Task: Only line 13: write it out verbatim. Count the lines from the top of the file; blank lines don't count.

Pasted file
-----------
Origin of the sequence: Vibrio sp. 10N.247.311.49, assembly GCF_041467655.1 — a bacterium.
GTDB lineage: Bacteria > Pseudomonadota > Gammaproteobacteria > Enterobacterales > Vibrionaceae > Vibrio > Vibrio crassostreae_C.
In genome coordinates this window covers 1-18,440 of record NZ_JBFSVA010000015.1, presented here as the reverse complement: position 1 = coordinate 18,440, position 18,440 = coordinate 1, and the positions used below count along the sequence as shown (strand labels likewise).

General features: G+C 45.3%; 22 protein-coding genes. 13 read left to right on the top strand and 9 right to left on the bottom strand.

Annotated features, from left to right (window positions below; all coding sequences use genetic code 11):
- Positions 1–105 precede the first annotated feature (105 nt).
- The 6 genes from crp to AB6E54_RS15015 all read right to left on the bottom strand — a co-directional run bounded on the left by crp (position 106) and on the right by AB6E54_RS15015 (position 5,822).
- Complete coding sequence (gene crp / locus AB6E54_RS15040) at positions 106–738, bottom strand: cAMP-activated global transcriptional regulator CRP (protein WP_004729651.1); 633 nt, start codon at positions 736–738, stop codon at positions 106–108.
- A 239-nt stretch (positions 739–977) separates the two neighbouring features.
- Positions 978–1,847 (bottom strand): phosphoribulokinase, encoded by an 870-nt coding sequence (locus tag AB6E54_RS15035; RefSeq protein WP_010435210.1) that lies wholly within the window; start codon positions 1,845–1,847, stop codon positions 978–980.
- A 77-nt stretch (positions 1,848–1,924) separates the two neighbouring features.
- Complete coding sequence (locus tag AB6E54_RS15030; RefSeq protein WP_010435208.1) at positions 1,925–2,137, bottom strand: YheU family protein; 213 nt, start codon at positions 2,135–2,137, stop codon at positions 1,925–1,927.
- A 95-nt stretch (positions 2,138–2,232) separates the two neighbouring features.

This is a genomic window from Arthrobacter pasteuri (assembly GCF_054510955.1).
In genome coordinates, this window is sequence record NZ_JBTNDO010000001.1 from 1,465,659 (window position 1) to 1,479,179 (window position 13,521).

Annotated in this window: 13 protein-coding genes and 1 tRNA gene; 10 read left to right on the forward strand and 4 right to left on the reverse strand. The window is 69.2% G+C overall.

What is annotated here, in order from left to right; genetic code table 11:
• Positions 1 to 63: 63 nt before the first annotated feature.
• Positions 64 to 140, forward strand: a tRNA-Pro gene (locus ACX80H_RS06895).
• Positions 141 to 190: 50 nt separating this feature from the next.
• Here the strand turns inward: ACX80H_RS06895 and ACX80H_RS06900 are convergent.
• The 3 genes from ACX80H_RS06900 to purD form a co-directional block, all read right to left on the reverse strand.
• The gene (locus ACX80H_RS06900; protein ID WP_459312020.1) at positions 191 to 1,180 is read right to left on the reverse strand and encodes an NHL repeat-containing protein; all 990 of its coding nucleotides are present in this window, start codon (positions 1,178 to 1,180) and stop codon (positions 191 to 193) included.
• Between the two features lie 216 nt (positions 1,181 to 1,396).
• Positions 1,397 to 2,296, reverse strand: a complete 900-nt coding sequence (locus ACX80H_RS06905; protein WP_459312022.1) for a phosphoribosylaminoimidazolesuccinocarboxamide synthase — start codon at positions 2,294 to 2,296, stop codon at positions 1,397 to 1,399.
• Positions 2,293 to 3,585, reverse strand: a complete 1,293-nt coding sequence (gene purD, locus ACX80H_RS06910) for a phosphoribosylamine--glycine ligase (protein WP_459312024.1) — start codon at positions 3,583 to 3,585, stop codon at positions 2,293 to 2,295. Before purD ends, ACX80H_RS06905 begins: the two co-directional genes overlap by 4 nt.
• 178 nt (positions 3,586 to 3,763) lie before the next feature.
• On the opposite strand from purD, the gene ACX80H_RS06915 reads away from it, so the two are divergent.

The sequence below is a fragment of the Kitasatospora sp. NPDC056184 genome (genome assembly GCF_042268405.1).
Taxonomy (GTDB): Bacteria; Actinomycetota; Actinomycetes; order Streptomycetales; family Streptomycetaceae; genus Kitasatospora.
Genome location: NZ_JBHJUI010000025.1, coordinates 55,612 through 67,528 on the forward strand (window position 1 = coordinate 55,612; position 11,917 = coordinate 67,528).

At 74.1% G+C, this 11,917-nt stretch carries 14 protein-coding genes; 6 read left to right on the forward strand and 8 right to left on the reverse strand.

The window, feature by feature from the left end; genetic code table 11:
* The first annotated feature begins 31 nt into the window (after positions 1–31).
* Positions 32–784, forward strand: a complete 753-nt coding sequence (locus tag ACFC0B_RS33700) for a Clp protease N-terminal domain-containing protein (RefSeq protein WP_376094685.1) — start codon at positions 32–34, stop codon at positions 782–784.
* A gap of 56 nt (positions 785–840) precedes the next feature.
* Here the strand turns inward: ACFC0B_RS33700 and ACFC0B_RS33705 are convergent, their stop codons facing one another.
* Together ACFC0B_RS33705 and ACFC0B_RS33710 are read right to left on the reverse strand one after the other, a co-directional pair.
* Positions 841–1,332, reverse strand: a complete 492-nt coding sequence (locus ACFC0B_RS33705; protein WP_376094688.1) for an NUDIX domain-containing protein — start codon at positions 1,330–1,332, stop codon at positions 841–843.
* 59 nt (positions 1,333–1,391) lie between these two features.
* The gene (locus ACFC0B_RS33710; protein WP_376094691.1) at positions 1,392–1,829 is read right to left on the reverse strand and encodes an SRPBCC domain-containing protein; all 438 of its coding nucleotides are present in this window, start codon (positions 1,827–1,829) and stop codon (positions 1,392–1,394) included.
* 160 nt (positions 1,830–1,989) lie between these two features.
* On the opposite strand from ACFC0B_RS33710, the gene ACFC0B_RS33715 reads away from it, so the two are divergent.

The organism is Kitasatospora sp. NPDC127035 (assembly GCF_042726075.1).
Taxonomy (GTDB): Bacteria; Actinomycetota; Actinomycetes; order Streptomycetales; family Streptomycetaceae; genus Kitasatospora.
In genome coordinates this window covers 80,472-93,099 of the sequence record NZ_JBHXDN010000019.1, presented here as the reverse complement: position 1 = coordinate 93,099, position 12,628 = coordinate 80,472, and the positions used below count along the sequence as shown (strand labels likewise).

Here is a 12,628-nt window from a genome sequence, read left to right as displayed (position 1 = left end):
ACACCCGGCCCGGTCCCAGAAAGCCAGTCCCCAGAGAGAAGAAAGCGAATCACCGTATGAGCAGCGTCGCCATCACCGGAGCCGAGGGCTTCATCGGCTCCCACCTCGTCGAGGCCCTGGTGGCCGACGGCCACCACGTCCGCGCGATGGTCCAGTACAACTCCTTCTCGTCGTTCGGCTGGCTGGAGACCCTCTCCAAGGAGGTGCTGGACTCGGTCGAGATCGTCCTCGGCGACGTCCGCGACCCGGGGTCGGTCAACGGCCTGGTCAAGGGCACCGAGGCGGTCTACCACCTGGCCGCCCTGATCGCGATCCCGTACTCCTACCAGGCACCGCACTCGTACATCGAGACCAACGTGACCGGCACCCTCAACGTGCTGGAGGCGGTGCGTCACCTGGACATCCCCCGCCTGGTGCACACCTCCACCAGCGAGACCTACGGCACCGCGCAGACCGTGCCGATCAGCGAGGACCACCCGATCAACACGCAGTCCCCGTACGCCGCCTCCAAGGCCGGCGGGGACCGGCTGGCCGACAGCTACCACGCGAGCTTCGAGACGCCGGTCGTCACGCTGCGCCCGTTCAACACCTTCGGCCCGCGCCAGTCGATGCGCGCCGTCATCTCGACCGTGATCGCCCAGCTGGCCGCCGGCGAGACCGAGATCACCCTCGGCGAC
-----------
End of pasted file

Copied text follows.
- A 95-nt stretch (positions 2,138–2,232) separates the two neighbouring features.